(MUNCIE) – In Indiana, police need a legitimate reason to run a background check on you.
But a journalist in Muncie says police officers there ran background checks on he and Audie Barber, even though they were not targets of a criminal investigation, after they had asked for public records.
The issue was discussed at a city council meeting last night in which people had to be turned away from the meeting because so many people showed up.
Kristopher Bilbrey says he found out about the background checks from an Indiana State Police investigation, after he had been tipped off by odd text messages he got from a number that was untraceable.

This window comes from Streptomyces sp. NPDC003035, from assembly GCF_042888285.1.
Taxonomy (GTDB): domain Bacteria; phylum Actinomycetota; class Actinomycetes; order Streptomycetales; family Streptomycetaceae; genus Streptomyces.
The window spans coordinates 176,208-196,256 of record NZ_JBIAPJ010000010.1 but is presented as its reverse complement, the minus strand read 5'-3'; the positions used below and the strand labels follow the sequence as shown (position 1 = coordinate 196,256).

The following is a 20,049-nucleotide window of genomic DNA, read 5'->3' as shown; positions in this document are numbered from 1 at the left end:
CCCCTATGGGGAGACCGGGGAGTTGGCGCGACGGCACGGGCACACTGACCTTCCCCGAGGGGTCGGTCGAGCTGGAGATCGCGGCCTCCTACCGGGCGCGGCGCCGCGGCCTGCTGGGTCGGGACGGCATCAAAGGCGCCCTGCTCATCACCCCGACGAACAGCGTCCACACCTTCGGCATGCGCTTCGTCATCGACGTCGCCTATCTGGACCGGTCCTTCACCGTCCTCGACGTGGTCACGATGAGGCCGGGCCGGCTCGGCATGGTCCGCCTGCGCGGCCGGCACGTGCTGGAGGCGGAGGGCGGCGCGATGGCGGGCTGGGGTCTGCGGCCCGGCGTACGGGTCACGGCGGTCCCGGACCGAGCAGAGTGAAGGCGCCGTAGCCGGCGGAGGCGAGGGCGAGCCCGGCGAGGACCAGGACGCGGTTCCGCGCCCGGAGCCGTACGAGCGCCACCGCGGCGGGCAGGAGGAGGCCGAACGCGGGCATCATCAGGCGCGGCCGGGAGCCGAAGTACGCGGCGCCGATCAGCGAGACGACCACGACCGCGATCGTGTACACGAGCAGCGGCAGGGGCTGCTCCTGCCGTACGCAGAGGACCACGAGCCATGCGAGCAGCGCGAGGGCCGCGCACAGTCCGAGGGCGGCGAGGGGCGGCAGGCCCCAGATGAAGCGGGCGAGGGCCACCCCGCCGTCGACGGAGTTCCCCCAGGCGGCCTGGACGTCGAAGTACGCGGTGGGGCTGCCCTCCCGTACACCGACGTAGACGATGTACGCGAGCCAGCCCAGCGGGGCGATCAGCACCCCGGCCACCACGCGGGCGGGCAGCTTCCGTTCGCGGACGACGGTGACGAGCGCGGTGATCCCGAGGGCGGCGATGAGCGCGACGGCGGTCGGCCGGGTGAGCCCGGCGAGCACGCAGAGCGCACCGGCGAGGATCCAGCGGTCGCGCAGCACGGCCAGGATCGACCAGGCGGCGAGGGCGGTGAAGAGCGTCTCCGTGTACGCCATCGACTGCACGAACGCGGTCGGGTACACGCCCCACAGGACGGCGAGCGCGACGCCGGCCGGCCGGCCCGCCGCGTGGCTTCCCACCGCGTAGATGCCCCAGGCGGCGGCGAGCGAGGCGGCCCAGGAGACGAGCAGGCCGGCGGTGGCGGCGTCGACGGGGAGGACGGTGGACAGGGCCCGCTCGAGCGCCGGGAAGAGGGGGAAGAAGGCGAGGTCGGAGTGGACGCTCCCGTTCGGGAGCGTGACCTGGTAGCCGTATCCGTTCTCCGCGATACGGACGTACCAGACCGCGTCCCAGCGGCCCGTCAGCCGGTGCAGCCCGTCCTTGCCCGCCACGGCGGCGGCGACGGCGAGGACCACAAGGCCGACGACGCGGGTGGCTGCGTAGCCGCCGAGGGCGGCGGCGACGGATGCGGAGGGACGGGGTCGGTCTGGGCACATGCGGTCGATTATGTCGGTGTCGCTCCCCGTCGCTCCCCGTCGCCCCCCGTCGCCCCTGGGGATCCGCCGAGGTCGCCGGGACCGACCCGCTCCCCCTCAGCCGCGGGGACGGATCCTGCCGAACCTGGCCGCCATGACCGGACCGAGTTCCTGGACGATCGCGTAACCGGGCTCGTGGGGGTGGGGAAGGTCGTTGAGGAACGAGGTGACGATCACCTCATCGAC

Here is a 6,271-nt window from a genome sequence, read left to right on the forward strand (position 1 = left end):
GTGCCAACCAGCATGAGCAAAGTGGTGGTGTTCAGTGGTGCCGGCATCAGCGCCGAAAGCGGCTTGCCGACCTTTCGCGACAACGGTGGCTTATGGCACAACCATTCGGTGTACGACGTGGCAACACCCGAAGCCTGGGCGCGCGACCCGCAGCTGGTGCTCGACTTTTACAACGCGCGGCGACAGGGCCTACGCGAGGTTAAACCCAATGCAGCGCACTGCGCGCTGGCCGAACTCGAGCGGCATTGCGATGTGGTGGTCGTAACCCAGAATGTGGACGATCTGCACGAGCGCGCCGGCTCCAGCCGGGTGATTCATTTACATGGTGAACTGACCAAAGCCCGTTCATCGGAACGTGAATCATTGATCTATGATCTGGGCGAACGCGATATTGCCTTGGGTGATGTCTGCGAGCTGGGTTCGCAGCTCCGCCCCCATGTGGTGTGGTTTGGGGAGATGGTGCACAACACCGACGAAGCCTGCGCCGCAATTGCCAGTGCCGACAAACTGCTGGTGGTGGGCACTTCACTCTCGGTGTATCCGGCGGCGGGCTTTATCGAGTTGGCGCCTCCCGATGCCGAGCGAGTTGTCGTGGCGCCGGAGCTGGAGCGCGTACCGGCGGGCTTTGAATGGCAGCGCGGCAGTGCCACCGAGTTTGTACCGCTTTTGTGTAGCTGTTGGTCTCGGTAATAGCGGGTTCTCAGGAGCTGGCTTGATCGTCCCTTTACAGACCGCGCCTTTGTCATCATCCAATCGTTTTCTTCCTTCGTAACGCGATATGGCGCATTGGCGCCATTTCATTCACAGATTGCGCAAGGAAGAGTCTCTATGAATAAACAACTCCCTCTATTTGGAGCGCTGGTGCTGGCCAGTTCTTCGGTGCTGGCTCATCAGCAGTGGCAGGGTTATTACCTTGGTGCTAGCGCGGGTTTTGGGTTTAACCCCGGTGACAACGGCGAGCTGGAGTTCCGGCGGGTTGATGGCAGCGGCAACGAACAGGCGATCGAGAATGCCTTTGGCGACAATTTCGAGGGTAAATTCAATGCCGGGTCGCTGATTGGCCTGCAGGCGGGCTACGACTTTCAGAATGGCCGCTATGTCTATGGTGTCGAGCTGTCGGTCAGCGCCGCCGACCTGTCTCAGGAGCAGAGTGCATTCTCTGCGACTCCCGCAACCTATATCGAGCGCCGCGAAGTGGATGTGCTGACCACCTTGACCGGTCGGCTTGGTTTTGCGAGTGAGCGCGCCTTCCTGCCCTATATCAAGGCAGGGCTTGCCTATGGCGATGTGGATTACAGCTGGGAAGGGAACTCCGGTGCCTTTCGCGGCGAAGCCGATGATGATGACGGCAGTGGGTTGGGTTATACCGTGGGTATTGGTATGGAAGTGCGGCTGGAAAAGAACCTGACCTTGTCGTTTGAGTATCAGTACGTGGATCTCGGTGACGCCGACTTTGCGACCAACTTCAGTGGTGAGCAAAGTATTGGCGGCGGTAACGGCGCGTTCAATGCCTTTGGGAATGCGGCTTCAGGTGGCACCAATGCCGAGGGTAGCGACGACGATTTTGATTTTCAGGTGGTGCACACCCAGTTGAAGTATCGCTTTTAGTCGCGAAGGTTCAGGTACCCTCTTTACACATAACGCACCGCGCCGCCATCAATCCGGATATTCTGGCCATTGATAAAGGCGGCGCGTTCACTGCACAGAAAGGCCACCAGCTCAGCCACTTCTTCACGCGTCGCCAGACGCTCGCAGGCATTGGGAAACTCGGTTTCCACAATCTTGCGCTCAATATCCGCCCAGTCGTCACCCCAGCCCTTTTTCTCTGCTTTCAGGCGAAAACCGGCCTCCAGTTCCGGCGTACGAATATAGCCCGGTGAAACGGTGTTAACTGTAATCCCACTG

“You know getting followed out of town and getting text messages with my information on my drivers record and with information that nobody else knows, like a seat belt ticket, that’s really concerning,” Bilbery said.
One of the officers who ran Barber’s name was Muncie city councilwoman Nora Powell’s own son. Powell is seeking re-election this year. The information that Bilbery had requested from the Freedom of Information Act involved communication between Powell and another city employee.
“I was made aware that there were some violations of the rules and I was made aware that one of those was my son,” Powell said. “Of course I don’t condone that. I was not involved in anyway shape or form.”
She added that she found out about the whole thing months after the fact.
Muncie police chief Joe Winkle said his officers have been retrained on when it is and isn’t legal to run a background check on someone.